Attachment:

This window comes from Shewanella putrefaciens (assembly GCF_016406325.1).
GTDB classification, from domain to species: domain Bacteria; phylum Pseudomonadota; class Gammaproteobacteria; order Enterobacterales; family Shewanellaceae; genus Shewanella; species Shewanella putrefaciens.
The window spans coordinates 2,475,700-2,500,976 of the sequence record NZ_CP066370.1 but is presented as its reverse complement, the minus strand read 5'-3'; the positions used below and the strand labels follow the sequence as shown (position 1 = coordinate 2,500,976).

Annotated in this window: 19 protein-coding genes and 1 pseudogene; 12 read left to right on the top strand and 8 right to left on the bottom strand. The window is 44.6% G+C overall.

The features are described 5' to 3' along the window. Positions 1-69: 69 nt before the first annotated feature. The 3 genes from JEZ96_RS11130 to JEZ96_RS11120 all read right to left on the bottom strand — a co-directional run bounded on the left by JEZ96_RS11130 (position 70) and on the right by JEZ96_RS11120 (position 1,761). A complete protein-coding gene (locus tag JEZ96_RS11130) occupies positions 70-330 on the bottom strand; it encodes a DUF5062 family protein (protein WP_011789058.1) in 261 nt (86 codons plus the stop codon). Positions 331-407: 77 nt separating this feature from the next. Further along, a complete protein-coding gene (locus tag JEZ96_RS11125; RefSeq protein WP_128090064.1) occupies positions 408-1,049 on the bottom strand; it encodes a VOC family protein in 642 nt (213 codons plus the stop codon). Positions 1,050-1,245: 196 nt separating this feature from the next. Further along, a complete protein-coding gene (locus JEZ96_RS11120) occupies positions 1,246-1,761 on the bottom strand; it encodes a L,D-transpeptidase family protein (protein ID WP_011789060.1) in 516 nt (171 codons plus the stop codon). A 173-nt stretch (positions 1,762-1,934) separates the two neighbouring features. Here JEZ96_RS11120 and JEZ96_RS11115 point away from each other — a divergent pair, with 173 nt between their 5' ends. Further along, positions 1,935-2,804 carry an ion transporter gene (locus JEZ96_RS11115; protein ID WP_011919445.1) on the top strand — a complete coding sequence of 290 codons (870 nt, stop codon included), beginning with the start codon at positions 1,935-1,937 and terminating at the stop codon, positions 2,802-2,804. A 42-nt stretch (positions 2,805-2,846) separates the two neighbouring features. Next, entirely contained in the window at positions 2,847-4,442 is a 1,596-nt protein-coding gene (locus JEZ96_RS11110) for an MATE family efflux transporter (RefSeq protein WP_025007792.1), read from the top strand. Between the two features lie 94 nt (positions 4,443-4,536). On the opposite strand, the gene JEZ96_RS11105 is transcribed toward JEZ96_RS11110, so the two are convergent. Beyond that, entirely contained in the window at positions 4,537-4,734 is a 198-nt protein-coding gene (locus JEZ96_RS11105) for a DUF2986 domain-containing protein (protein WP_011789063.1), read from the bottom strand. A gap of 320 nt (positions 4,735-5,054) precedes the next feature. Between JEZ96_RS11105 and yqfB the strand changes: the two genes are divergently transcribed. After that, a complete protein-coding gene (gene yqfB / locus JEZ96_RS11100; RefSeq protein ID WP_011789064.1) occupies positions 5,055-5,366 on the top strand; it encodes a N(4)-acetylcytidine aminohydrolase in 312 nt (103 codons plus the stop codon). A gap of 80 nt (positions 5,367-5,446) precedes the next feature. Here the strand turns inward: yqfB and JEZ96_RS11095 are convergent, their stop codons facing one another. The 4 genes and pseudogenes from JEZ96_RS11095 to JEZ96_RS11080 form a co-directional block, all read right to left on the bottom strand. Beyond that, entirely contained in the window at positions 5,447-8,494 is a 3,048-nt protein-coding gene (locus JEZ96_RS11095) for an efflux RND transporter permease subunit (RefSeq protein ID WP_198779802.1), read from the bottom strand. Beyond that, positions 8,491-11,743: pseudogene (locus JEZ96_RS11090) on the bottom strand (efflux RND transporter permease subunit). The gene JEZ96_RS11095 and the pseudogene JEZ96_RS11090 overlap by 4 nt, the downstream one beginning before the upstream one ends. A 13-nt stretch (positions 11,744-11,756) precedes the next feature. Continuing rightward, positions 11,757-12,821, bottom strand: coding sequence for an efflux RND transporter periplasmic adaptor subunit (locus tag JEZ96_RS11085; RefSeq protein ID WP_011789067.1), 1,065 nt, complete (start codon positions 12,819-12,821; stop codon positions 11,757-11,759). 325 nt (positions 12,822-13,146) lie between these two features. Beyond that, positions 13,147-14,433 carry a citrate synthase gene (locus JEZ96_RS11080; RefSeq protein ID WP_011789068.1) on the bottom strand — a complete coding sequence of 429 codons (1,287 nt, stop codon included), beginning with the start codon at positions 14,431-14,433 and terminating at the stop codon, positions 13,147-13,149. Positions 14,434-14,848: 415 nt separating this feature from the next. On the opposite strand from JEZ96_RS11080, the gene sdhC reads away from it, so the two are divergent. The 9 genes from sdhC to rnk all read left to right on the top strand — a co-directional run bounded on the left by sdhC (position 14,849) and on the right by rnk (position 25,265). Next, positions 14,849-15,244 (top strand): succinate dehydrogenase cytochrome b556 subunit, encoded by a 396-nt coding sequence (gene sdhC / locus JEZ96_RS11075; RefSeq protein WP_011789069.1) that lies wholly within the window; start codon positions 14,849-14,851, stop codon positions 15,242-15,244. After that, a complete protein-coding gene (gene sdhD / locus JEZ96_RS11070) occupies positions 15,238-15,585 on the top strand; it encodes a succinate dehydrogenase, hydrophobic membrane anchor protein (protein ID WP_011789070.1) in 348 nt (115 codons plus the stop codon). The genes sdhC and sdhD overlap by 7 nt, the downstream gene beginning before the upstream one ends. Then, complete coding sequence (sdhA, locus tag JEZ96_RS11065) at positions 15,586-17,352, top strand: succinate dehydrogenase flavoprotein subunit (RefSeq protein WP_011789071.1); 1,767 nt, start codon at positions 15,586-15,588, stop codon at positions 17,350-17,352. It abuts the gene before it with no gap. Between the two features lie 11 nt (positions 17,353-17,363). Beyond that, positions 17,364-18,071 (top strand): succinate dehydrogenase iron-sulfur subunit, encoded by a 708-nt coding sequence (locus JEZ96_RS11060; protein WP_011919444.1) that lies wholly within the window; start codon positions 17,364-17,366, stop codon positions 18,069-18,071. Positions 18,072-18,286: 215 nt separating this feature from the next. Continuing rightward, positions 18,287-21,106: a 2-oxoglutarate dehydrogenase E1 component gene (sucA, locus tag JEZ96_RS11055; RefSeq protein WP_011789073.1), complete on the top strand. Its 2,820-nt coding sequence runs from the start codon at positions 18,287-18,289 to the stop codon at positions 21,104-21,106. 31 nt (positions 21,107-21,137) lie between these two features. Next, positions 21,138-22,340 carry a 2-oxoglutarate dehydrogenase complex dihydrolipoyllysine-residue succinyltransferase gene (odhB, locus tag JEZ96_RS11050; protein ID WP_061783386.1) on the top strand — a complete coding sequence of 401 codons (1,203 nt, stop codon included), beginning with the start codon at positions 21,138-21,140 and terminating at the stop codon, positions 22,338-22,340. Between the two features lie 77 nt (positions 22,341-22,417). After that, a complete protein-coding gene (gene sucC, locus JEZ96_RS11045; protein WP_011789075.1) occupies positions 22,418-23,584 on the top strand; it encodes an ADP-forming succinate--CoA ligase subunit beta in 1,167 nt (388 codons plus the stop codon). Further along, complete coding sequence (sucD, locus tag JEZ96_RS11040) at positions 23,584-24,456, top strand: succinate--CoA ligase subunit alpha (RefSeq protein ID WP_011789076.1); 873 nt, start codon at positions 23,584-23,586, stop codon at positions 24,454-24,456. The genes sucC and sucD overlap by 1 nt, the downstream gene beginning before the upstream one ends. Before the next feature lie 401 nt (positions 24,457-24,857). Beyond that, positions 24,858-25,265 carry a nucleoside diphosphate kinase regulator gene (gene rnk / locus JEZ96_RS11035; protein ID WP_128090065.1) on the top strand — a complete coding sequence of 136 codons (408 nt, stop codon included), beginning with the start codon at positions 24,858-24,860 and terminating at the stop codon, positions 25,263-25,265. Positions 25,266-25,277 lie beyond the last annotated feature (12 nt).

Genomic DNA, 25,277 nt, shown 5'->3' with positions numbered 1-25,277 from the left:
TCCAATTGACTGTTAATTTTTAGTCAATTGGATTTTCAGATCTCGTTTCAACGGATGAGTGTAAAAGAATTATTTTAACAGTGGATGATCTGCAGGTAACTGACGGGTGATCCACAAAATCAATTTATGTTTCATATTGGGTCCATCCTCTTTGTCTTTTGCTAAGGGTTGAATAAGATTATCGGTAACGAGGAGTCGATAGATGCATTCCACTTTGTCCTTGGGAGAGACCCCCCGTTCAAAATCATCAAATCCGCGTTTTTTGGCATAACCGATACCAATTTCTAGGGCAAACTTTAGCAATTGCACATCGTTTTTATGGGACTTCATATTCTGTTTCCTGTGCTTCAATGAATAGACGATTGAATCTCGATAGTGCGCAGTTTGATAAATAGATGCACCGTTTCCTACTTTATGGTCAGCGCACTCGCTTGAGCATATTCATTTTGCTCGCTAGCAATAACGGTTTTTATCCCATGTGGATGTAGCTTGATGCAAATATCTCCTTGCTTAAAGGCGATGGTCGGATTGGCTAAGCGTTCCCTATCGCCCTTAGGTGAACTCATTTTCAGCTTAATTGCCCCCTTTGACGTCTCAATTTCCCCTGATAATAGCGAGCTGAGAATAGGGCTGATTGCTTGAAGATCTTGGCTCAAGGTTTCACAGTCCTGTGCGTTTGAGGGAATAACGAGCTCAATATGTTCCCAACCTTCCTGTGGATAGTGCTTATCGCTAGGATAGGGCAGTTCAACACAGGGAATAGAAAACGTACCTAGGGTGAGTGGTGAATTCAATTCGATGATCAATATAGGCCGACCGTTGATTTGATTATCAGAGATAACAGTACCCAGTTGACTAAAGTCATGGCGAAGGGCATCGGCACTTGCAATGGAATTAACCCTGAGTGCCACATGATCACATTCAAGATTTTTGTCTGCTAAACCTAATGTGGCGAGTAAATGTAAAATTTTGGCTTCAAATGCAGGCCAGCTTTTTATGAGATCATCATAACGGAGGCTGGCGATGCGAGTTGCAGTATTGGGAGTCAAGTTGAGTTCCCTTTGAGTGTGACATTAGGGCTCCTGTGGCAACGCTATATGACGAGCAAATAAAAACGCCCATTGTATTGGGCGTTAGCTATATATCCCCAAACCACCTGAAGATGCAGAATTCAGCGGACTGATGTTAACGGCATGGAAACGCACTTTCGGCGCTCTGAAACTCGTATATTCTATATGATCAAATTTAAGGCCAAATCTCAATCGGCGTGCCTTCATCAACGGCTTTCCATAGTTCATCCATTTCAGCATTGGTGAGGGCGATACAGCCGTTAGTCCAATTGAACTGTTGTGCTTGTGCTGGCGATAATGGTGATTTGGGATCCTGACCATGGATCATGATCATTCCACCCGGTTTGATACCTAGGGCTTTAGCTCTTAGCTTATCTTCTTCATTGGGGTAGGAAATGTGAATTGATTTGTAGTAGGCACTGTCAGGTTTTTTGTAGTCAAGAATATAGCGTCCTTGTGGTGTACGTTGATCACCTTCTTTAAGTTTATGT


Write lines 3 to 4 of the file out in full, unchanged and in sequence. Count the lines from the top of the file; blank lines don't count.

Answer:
The window spans coordinates 2,475,700-2,500,976 of the sequence record NZ_CP066370.1 but is presented as its reverse complement, the minus strand read 5'-3'; the positions used below and the strand labels follow the sequence as shown (position 1 = coordinate 2,500,976).

Annotated in this window: 19 protein-coding genes and 1 pseudogene; 12 read left to right on the top strand and 8 right to left on the bottom strand. The window is 44.6% G+C overall.